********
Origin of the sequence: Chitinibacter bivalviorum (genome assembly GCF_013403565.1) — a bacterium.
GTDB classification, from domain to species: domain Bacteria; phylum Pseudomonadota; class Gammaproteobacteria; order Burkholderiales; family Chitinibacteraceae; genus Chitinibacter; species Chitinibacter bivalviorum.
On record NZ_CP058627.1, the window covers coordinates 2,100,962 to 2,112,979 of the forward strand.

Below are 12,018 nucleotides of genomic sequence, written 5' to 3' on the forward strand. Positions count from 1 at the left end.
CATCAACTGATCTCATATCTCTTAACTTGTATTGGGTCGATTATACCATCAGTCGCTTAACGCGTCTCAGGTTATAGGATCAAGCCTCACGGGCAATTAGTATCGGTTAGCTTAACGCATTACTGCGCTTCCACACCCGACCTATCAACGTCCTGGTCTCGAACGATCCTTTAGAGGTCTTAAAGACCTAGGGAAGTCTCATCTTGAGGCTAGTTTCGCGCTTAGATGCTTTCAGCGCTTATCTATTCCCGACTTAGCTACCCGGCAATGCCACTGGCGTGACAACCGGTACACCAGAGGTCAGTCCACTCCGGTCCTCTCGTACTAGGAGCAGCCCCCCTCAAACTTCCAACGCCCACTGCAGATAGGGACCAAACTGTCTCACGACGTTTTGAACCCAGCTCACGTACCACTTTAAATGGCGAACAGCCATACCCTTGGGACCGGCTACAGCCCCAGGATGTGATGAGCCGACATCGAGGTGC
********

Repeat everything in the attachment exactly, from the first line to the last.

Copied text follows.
Origin of the sequence: Chitinibacter bivalviorum (genome assembly GCF_013403565.1) — a bacterium.
GTDB classification, from domain to species: domain Bacteria; phylum Pseudomonadota; class Gammaproteobacteria; order Burkholderiales; family Chitinibacteraceae; genus Chitinibacter; species Chitinibacter bivalviorum.
On record NZ_CP058627.1, the window covers coordinates 2,100,962 to 2,112,979 of the forward strand.

Below are 12,018 nucleotides of genomic sequence, written 5' to 3' on the forward strand. Positions count from 1 at the left end.
CATCAACTGATCTCATATCTCTTAACTTGTATTGGGTCGATTATACCATCAGTCGCTTAACGCGTCTCAGGTTATAGGATCAAGCCTCACGGGCAATTAGTATCGGTTAGCTTAACGCATTACTGCGCTTCCACACCCGACCTATCAACGTCCTGGTCTCGAACGATCCTTTAGAGGTCTTAAAGACCTAGGGAAGTCTCATCTTGAGGCTAGTTTCGCGCTTAGATGCTTTCAGCGCTTATCTATTCCCGACTTAGCTACCCGGCAATGCCACTGGCGTGACAACCGGTACACCAGAGGTCAGTCCACTCCGGTCCTCTCGTACTAGGAGCAGCCCCCCTCAAACTTCCAACGCCCACTGCAGATAGGGACCAAACTGTCTCACGACGTTTTGAACCCAGCTCACGTACCACTTTAAATGGCGAACAGCCATACCCTTGGGACCGGCTACAGCCCCAGGATGTGATGAGCCGACATCGAGGTGC